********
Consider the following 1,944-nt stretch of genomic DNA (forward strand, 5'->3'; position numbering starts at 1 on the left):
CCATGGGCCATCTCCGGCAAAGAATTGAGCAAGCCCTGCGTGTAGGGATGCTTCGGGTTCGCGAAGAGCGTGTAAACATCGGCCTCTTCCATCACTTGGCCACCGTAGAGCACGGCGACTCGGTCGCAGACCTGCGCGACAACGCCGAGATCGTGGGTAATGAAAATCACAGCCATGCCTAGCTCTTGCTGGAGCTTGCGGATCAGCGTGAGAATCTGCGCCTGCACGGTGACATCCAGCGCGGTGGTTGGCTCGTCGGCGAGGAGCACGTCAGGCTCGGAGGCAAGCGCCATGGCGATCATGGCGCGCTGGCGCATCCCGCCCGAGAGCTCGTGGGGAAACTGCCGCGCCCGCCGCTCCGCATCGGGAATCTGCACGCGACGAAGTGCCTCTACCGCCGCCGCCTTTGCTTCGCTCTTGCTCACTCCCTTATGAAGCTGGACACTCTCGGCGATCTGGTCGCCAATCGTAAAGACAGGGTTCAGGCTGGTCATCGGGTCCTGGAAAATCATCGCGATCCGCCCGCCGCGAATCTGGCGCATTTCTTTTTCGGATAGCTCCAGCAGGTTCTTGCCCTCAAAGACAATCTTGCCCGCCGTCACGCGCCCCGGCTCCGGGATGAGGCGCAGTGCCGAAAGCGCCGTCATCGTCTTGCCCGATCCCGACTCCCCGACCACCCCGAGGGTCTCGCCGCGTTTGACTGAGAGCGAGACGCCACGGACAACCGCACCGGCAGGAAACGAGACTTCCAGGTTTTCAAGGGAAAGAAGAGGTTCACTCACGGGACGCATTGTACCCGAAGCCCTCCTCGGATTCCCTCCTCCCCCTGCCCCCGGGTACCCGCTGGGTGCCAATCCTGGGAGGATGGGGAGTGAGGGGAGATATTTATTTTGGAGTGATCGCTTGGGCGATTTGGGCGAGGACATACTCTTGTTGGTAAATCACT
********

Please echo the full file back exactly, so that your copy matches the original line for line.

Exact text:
Consider the following 1,944-nt stretch of genomic DNA (forward strand, 5'->3'; position numbering starts at 1 on the left):
CCATGGGCCATCTCCGGCAAAGAATTGAGCAAGCCCTGCGTGTAGGGATGCTTCGGGTTCGCGAAGAGCGTGTAAACATCGGCCTCTTCCATCACTTGGCCACCGTAGAGCACGGCGACTCGGTCGCAGACCTGCGCGACAACGCCGAGATCGTGGGTAATGAAAATCACAGCCATGCCTAGCTCTTGCTGGAGCTTGCGGATCAGCGTGAGAATCTGCGCCTGCACGGTGACATCCAGCGCGGTGGTTGGCTCGTCGGCGAGGAGCACGTCAGGCTCGGAGGCAAGCGCCATGGCGATCATGGCGCGCTGGCGCATCCCGCCCGAGAGCTCGTGGGGAAACTGCCGCGCCCGCCGCTCCGCATCGGGAATCTGCACGCGACGAAGTGCCTCTACCGCCGCCGCCTTTGCTTCGCTCTTGCTCACTCCCTTATGAAGCTGGACACTCTCGGCGATCTGGTCGCCAATCGTAAAGACAGGGTTCAGGCTGGTCATCGGGTCCTGGAAAATCATCGCGATCCGCCCGCCGCGAATCTGGCGCATTTCTTTTTCGGATAGCTCCAGCAGGTTCTTGCCCTCAAAGACAATCTTGCCCGCCGTCACGCGCCCCGGCTCCGGGATGAGGCGCAGTGCCGAAAGCGCCGTCATCGTCTTGCCCGATCCCGACTCCCCGACCACCCCGAGGGTCTCGCCGCGTTTGACTGAGAGCGAGACGCCACGGACAACCGCACCGGCAGGAAACGAGACTTCCAGGTTTTCAAGGGAAAGAAGAGGTTCACTCACGGGACGCATTGTACCCGAAGCCCTCCTCGGATTCCCTCCTCCCCCTGCCCCCGGGTACCCGCTGGGTGCCAATCCTGGGAGGATGGGGAGTGAGGGGAGATATTTATTTTGGAGTGATCGCTTGGGCGATTTGGGCGAGGACATACTCTTGTTGGTAAATCACT